The Two Oceans Aquarium will be launching its “Trash Bash” beach cleanup on Sunset Beach, Blouberg. The clean up will be at 9am – 11am on the March 21.

The oceans are facing a plastic catastrophe that is completely man-made. It is estimated that by the year 2050, there will be more plastic, by weight, in the ocean than fish. Join the Trash Bash to make a difference and clean up your cat. Plastic has permeated into the deepest recesses of the natural world and have even affected our food sources. Every year, a shocking amount of sea animals die because they have ingested plastic.

Plastic is not biodegradable, nor does it become part of the natural system again. Plastic breaks up until it is small enough to be ingested by fish, and research has shown that even plankton is mistaking plastic for food.

The question is: What can we do to stop plastic from polluting our oceans? Eighty percent of litter found in oceans originates from land, and the only way to intervene in the pollution cycle is to clean the land up to prevent the plastic from entering the oceans in the first place.

The Two Oceans Aquarium has been a long-standing participant of International Coastal Cleanup Day each September, and the Trash Bash campaign will host quarterly beach clean ups in an effort to entrench them into Cape Town’s culture.

Trash Bash cleanups will be hosted on the following dates:

21 March – 9am to 11am (Public holiday)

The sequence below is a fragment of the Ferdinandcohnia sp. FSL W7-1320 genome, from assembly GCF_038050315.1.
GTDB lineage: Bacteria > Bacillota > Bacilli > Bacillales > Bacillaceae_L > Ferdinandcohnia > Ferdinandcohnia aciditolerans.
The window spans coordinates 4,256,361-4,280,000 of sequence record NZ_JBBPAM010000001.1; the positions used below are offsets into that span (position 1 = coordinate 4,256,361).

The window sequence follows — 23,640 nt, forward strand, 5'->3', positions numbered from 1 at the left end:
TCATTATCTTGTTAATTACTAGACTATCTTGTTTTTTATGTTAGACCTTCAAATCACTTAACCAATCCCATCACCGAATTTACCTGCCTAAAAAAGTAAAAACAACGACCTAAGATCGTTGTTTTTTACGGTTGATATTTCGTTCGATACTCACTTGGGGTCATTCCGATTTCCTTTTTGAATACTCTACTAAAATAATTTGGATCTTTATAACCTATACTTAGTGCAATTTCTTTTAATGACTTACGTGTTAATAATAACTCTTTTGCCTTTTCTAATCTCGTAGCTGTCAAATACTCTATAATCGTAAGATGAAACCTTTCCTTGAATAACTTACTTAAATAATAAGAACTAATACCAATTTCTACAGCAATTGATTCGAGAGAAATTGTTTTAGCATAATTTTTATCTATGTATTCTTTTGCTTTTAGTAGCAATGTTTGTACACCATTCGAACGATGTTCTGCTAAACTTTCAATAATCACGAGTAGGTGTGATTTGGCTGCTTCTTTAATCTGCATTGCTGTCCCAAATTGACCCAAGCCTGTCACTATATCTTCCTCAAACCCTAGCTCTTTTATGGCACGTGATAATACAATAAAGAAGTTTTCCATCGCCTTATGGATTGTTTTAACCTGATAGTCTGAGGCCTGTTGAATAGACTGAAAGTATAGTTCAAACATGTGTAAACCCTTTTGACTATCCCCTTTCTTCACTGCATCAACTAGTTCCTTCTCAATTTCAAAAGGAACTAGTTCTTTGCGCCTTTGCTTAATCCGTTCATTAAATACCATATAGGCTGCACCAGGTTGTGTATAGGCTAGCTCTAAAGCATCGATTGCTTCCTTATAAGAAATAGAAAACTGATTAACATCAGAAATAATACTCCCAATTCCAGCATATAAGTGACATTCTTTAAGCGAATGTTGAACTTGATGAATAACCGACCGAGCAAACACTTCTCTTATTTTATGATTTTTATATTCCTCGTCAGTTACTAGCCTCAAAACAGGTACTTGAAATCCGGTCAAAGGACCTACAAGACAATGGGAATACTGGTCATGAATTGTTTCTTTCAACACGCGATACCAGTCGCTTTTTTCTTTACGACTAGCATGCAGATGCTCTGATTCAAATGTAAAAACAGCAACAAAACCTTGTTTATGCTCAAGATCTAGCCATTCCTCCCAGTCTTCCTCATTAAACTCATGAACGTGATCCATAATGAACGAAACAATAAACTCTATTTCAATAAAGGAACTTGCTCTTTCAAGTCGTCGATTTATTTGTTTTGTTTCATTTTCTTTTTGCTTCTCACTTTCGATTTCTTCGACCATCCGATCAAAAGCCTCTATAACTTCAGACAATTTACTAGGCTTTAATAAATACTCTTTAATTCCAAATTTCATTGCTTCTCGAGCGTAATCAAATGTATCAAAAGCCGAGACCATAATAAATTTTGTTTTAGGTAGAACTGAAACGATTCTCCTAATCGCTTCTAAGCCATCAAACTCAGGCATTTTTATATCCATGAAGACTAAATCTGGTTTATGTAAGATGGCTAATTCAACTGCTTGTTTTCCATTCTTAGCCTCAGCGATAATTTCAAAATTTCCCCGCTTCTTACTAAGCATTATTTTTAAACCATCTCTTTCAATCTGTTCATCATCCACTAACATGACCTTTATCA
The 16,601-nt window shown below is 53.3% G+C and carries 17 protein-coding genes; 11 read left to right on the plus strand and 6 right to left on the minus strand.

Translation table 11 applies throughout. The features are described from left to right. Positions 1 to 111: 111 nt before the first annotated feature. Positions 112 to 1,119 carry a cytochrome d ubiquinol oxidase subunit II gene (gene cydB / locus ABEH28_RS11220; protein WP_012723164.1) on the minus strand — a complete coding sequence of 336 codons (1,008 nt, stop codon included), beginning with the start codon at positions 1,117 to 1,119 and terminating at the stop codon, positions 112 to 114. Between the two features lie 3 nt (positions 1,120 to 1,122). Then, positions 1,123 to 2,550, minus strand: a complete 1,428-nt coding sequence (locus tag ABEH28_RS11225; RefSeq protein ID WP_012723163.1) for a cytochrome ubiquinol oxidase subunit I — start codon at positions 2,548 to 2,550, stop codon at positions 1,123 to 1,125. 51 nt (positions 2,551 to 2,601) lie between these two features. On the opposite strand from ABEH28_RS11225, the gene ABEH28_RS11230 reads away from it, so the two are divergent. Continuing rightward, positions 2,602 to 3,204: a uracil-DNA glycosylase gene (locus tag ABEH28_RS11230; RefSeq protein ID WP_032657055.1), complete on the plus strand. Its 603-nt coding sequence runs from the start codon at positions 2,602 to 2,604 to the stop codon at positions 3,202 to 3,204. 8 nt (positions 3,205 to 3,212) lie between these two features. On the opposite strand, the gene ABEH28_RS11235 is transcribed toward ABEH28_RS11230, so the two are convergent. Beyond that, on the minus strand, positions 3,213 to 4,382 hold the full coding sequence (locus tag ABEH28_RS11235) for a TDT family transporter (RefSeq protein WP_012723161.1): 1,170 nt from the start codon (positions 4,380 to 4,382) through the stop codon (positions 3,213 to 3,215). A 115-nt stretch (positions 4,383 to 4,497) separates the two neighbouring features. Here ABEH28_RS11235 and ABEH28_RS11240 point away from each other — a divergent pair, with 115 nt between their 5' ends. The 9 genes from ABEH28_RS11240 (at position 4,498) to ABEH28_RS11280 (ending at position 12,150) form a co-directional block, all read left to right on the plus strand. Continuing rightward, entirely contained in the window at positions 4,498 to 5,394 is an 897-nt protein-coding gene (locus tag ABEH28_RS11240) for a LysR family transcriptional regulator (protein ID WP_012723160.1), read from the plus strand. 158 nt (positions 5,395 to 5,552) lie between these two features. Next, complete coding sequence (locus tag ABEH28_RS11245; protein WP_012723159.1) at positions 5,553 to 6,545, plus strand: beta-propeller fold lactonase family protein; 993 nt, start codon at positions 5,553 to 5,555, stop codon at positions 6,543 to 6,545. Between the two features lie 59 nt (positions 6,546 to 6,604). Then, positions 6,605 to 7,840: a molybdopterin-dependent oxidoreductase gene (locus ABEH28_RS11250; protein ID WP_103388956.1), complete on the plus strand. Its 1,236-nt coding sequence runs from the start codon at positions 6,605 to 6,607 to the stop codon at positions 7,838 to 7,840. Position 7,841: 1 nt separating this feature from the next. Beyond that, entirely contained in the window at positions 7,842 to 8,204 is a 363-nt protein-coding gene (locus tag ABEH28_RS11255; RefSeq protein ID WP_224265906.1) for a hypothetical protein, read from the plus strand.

9 June – time to be confirmed
15 September – time to be confirmed
8 December – time to be confirmed

The cleanups will take place at Sunset Beach in Blouberg. The Dirty Dozen approach will be used, involving the the attendees working together in groups and recording everything collected. Specific attention will be paid to pre-selected items such as plastic bags, earbud sticks and sweet wrappers. Each group will have a scribe who writes down everything that has been collected. At the end of each cleanup, the data will be collated and will be used to contribute to research into tracking down the different sources of marine litter.

Everyone who wishes to attend the cleanups are asked to bring along their own water (in reusable bottles) as well as reusable gloves, and to wear sunscreen and a hat.

“Cleaning up isn’t just good for the environment, it is also good for those taking part. It leaves participants feeling that they are making a difference, playing their part and being responsible for something as fragile, yet incredibly important as the ocean.  The outcome of these cleanups is often much bigger than just a cleaner beach, as it changes people’s view of their role within the environment and instils a sense of responsibility towards their surrounds. Cleanups also get us outdoors and to appreciate the beauty of our surrounds ” said Helen Lockhart, Communications and Sustainability Manager for the Two Oceans Aquarium.

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Article written by

Lucinda Dordley

Lucinda is a hard news writer who occasionally dabbles in lifestyle writing, and recent journalism graduate. She is a proud intersectional feminist, and is passionate about actively creating a world which is free of discrimination and inequality.